04/07/2012 - 10:06

Karara quits Geraldton corridor plan

04/07/2012 - 10:06


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A cheeky JV proposal for the Mid West has been dropped.

Karara quits Geraldton corridor plan
NEW DIRECTION: Karara Mining is reviewing its options to transport ore to Oakajee from its Mid West development.

A cheeky JV proposal for the Mid West has been dropped.

THE Karara iron ore joint venture in the state’s Mid West has abandoned its bid to access the proposed Oakajee port via an infrastructure corridor skirting the north-east edge of Geraldton.

Citing onerous conditions imposed by the Warden’s Court, which was dealing with the application by Karara Mining, joint venture partner Gindalbie Metals confirmed this week the use of the corridor was no longer an option.

Karara made the surprise bid late last year to seek access to the now-stalled Oakajee development via the corridor, which links the proposed port to the north of Geraldton with the Narngulu industrial centre near the town’s airport.

The joint venture even floated the idea of using a conveyor system to move iron ore to the port along the corridor, which has long been part of planning for the area. 

A conveyer system would have avoided the necessity for a competitive rail link into the port. 

Oakajee Port & Rail’s agreement with the state government was thought to have precluded alternative rail links into the port, ostensibly to minimise ore traffic going through or near Geraldton and also to maximise the use of the proposed new 540-kilometre rail line to provide the best possible infrastructure at the start of the project.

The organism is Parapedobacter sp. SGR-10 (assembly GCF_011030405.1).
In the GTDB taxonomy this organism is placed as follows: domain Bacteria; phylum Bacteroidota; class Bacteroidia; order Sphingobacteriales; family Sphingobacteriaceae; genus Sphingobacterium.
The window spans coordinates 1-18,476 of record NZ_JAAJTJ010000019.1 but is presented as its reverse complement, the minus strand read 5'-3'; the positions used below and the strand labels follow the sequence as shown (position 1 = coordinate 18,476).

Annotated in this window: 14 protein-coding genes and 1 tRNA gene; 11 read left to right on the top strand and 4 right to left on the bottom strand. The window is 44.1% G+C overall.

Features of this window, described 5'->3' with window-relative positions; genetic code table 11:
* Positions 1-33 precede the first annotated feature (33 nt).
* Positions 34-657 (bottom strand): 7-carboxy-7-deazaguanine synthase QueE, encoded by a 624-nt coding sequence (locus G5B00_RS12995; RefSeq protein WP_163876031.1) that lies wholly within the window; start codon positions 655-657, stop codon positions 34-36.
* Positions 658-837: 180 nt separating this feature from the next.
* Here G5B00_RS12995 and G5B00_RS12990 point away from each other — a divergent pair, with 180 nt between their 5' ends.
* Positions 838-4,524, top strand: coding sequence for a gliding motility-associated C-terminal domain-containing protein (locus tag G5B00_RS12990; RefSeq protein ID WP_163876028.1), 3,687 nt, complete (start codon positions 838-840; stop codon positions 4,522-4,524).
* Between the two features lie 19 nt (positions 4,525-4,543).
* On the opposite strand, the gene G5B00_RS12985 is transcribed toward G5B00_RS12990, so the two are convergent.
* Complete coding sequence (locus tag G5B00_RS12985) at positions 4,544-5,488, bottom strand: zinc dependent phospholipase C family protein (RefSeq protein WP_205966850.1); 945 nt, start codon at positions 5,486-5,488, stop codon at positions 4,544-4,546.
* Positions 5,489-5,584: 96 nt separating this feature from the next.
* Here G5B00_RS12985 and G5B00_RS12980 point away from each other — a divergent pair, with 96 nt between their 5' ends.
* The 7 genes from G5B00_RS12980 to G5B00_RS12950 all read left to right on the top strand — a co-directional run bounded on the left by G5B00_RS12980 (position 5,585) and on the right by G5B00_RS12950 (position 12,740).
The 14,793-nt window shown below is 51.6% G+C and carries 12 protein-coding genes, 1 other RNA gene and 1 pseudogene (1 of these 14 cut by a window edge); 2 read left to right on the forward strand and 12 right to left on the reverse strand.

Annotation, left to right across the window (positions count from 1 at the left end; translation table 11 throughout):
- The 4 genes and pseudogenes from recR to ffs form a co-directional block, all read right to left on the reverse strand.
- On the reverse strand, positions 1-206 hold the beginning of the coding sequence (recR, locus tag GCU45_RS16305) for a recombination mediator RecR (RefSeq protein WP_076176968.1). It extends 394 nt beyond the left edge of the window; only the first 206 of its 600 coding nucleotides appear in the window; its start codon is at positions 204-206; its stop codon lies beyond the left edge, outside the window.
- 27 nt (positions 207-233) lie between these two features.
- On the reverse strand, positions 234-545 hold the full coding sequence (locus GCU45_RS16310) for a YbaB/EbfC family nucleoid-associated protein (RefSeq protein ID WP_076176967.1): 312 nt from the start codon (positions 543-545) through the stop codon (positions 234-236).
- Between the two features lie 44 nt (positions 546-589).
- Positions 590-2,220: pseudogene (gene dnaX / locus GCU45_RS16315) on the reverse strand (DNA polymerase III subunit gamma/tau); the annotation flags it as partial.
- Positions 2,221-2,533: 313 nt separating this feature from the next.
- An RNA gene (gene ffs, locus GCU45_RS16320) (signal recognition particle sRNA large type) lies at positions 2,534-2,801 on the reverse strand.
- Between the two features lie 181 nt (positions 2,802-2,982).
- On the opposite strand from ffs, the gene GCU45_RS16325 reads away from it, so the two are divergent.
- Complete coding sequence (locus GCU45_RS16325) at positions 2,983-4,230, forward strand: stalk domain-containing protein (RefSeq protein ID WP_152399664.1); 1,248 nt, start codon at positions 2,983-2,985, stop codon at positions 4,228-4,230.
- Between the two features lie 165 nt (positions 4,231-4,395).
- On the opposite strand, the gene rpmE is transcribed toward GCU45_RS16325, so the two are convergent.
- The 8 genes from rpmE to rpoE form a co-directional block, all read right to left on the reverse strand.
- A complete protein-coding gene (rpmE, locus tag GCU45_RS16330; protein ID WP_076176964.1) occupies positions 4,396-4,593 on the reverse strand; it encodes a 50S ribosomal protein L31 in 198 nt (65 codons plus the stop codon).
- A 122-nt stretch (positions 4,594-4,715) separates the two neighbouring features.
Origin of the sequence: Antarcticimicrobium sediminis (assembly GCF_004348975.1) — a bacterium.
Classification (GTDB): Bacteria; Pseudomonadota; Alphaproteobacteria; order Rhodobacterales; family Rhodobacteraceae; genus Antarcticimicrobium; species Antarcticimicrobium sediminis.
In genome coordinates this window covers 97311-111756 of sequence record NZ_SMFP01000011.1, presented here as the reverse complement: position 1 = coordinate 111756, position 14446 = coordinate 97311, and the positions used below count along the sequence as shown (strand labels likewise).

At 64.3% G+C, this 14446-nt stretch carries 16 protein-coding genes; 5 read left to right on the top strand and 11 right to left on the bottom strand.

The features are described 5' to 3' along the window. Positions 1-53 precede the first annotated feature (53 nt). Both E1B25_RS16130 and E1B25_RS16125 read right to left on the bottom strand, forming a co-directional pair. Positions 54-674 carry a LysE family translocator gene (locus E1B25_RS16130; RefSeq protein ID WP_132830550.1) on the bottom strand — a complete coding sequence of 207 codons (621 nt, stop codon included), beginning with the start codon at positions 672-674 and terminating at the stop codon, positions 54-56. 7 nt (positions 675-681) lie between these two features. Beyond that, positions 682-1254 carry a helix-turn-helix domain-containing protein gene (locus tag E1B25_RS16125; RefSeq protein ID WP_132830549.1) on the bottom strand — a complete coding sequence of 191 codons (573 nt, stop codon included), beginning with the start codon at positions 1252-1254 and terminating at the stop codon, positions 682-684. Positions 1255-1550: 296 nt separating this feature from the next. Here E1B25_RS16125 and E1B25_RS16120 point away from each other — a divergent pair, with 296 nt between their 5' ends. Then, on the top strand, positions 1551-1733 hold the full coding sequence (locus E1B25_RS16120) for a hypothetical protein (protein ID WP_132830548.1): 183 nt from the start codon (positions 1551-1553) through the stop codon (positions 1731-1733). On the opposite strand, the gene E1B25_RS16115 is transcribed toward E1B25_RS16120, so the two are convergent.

The Narngulu corridor application appeared to give Karara, a venture between Gindalbie Metals and China’s Ansteel, further negotiating power in its discussions with Oakajee Port & Rail, which wanted iron ore from Karara’s mines to join its own railway at a junction about 100km inland, near Mullewa, and pay for the privilege. 

Karara had already negotiated with WestNet Rail owner Brookfield to upgrade the existing line from near Mullewa to Geraldton’s operating harbour.

The timing of the Karara application, in November, was also close to the state-set deadline for Oakajee to confirm funding from its partners; a milestone it did not achieve.

The application was viewed as controversial, in part, because it came as a surprise to landowners and the shires involved. Apart from a host of local farmers and landholders, objections to the application included Geraldton city, Chapman Valley shire, LandCorp, the WA Department of Planning, Broadcast Australia, Investec Bank, and Brookfield Rail.

In confirming the decision to withdraw its application, a Gindalbie spokesman said the court demanded too much too soon.

“Conditions regarding the finalisation of commercial arrangements imposed by the court were not achievable in the time frame given,” the spokesman said.

He said that the joint venture would pursue other routes to market for its ore, which was currently being shipped out of Geraldton.

Geraldton’s capacity is limited and Karara will need to find another port if its expansion plans are to work. It is seeking to ship 2 million tonnes a year of hematite ore and 8mtpa of magnetite ore by the end of 2012. Ultimately it was to ship 30mtpa. 

“We were looking at many options and that was just one of many,” the spokesman added.

“We’ll start to look at alternative pathways.”


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